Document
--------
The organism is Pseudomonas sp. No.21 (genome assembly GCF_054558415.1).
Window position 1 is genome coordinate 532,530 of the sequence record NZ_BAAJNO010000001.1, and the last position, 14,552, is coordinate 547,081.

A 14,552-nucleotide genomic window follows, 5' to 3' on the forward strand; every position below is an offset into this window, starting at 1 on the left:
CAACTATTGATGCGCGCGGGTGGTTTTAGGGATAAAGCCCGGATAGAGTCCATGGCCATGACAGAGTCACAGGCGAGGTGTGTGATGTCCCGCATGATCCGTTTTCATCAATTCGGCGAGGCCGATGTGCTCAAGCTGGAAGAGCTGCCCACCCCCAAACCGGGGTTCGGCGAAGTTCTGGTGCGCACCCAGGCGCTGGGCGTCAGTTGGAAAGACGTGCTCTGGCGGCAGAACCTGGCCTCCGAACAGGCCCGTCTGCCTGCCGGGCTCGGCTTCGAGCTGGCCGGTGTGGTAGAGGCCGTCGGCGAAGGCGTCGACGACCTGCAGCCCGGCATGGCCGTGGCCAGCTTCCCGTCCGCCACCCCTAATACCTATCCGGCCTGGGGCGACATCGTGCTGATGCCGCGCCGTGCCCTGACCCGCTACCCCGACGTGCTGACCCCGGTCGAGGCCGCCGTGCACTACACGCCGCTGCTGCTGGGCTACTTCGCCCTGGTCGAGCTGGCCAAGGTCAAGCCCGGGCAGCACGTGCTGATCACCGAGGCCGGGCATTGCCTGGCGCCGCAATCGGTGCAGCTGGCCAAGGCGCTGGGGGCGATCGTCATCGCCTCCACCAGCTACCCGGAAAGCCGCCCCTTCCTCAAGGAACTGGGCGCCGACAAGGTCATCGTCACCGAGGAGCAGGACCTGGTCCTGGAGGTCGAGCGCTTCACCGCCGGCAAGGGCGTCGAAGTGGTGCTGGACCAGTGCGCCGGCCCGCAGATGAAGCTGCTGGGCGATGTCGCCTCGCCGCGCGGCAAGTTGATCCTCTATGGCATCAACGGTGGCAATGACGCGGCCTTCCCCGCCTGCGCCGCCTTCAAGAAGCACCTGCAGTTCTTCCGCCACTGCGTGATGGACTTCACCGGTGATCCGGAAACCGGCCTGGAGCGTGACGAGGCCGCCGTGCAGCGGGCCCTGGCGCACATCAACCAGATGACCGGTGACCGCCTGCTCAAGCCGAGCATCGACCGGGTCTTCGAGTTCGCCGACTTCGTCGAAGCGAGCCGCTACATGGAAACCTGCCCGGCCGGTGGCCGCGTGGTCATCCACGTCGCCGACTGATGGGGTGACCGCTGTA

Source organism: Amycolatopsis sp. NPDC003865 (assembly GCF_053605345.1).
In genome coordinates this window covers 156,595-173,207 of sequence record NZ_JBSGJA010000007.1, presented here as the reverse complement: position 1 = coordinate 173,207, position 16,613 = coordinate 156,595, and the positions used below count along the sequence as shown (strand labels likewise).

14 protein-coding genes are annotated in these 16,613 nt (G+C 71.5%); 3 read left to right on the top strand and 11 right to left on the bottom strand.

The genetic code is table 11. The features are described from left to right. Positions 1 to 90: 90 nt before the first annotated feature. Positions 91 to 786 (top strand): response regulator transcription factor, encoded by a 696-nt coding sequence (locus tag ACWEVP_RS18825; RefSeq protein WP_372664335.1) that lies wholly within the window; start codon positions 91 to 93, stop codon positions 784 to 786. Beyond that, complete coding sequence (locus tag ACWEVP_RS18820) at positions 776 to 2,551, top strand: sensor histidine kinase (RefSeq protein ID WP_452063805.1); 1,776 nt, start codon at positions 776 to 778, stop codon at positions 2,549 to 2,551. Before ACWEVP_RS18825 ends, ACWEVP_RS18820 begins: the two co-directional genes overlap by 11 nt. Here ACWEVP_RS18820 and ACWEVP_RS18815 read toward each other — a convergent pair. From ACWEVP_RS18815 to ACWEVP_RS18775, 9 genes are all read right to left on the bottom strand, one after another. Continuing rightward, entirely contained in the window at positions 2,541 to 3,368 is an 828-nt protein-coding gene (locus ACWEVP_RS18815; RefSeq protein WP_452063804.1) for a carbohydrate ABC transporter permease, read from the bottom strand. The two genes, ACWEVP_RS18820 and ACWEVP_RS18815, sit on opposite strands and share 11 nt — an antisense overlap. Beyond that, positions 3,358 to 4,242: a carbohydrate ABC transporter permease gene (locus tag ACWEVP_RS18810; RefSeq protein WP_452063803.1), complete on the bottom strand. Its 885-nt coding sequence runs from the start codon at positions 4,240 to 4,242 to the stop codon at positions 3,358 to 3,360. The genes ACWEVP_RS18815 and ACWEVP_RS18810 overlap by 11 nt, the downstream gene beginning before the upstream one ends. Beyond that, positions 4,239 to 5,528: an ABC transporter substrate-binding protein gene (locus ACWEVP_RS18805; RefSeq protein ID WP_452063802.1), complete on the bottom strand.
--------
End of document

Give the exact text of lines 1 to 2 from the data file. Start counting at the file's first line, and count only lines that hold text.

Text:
The organism is Pseudomonas sp. No.21 (genome assembly GCF_054558415.1).
Window position 1 is genome coordinate 532,530 of the sequence record NZ_BAAJNO010000001.1, and the last position, 14,552, is coordinate 547,081.